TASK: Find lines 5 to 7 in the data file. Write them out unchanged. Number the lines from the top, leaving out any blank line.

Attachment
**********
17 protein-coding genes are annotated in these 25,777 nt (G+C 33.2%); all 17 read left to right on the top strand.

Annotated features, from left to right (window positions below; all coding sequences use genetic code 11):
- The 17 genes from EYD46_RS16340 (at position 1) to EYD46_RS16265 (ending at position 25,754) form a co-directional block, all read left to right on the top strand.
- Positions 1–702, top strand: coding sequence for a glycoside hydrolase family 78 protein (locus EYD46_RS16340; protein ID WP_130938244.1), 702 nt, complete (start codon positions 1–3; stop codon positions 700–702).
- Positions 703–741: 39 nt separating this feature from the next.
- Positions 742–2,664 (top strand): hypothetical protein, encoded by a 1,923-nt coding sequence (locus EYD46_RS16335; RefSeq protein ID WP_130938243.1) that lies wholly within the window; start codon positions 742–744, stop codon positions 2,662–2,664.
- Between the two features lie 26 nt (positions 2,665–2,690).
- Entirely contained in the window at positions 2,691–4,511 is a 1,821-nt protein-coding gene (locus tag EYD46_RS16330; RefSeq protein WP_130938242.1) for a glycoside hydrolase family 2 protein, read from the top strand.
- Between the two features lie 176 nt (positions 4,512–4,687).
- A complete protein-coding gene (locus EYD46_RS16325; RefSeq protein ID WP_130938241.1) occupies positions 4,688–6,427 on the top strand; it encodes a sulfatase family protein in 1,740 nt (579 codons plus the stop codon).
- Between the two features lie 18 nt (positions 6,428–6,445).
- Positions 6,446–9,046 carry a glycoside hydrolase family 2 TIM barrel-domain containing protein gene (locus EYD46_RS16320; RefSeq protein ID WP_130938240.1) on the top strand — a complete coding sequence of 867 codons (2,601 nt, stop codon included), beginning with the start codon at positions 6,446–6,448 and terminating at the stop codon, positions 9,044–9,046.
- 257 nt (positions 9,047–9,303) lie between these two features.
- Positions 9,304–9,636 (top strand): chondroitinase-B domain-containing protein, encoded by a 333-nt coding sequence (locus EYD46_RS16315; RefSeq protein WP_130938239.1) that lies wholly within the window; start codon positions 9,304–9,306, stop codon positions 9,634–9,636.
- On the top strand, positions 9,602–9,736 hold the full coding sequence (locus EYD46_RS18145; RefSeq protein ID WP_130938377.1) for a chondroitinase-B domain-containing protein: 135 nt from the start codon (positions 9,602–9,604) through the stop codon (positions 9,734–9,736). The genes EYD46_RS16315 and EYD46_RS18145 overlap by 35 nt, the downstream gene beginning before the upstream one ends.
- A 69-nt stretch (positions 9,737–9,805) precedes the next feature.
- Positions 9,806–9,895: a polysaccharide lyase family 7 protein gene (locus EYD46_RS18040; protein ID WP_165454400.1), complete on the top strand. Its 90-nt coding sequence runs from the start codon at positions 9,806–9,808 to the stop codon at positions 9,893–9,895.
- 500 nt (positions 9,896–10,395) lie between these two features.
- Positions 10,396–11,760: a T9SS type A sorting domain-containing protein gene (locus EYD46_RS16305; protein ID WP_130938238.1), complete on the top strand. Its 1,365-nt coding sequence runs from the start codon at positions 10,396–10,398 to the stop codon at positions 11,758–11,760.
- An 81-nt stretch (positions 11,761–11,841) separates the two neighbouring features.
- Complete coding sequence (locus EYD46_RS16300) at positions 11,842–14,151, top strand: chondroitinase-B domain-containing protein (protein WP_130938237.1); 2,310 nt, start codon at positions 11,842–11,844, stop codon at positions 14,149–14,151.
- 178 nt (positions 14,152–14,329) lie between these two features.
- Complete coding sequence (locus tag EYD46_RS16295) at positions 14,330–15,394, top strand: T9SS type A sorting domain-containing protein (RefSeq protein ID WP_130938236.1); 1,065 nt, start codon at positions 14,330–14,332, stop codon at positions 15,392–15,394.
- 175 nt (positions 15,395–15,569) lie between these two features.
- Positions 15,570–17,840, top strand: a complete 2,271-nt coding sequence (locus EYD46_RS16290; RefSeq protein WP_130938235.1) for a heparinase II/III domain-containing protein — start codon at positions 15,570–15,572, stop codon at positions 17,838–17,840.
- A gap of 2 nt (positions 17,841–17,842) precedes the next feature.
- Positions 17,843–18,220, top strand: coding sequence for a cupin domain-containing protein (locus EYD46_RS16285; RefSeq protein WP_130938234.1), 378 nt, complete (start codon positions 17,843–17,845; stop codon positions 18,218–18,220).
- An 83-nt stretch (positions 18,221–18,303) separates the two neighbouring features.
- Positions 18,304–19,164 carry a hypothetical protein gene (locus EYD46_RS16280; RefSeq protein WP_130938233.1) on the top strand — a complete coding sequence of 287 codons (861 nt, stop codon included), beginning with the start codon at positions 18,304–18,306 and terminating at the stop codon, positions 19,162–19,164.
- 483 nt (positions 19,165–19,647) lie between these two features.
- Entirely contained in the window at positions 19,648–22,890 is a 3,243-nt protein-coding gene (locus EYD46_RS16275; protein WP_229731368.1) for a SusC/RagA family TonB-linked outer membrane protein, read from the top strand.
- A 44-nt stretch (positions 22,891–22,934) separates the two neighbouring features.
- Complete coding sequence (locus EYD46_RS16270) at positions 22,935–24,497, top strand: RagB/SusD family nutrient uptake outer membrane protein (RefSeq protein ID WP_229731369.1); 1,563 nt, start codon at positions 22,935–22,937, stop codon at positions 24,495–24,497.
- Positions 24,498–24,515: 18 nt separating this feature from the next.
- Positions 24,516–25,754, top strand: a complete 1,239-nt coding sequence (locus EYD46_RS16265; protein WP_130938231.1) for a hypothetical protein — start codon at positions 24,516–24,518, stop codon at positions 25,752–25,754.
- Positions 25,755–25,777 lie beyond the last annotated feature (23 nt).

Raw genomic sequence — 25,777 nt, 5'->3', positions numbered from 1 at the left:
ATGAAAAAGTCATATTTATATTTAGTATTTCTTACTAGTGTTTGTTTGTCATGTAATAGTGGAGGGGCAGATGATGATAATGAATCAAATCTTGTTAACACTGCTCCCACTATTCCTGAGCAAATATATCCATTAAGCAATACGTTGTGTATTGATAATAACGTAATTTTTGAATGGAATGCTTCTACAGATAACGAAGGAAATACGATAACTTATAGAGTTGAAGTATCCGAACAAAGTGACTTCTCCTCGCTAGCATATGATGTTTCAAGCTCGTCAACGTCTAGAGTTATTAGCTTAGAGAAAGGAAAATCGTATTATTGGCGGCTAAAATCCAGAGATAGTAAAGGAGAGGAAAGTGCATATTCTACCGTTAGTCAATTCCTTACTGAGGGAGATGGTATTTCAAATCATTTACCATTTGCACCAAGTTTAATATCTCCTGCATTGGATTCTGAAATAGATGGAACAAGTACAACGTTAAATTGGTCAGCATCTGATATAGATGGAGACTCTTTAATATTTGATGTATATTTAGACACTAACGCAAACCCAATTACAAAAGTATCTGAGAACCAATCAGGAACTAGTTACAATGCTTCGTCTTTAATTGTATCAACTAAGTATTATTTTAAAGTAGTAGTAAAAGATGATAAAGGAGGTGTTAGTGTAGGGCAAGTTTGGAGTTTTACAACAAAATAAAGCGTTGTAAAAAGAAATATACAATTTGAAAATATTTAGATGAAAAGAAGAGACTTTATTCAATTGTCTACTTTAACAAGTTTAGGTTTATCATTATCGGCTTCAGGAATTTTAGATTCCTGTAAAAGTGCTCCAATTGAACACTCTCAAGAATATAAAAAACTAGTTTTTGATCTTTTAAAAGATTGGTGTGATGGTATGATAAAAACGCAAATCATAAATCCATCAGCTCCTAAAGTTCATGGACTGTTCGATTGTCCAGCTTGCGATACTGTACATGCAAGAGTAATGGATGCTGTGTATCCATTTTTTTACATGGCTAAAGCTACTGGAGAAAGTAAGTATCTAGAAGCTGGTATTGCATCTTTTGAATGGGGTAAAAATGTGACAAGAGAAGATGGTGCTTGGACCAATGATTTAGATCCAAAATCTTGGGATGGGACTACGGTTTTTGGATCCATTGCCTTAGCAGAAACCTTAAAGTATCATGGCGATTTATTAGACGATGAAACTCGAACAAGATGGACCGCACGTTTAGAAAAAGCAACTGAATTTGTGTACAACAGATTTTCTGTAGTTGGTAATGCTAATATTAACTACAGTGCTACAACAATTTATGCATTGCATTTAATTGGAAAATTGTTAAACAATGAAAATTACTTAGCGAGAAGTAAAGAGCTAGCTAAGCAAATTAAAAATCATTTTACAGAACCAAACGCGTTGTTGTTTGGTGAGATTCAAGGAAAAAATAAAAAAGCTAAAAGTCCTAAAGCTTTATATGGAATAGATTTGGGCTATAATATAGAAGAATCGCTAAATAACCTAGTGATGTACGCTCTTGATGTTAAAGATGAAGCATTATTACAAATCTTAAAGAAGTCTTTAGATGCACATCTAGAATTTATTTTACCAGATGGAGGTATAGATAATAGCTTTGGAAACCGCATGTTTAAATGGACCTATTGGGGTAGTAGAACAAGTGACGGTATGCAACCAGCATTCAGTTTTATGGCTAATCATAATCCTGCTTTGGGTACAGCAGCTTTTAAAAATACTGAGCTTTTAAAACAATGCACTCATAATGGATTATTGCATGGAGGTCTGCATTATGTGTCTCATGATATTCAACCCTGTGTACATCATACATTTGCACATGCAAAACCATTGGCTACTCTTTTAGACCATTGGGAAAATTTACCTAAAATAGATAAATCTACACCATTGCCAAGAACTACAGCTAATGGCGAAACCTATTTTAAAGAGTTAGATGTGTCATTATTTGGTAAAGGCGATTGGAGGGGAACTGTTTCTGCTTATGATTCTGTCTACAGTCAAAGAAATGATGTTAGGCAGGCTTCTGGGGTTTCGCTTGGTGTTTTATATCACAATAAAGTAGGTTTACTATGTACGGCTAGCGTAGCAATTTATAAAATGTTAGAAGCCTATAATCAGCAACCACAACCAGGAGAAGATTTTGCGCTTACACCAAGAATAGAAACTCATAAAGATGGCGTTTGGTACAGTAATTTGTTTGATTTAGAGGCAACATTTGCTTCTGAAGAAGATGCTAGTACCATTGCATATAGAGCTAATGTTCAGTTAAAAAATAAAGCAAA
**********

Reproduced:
- Positions 703–741: 39 nt separating this feature from the next.
- Positions 742–2,664 (top strand): hypothetical protein, encoded by a 1,923-nt coding sequence (locus EYD46_RS16335; RefSeq protein ID WP_130938243.1) that lies wholly within the window; start codon positions 742–744, stop codon positions 2,662–2,664.
- Between the two features lie 26 nt (positions 2,665–2,690).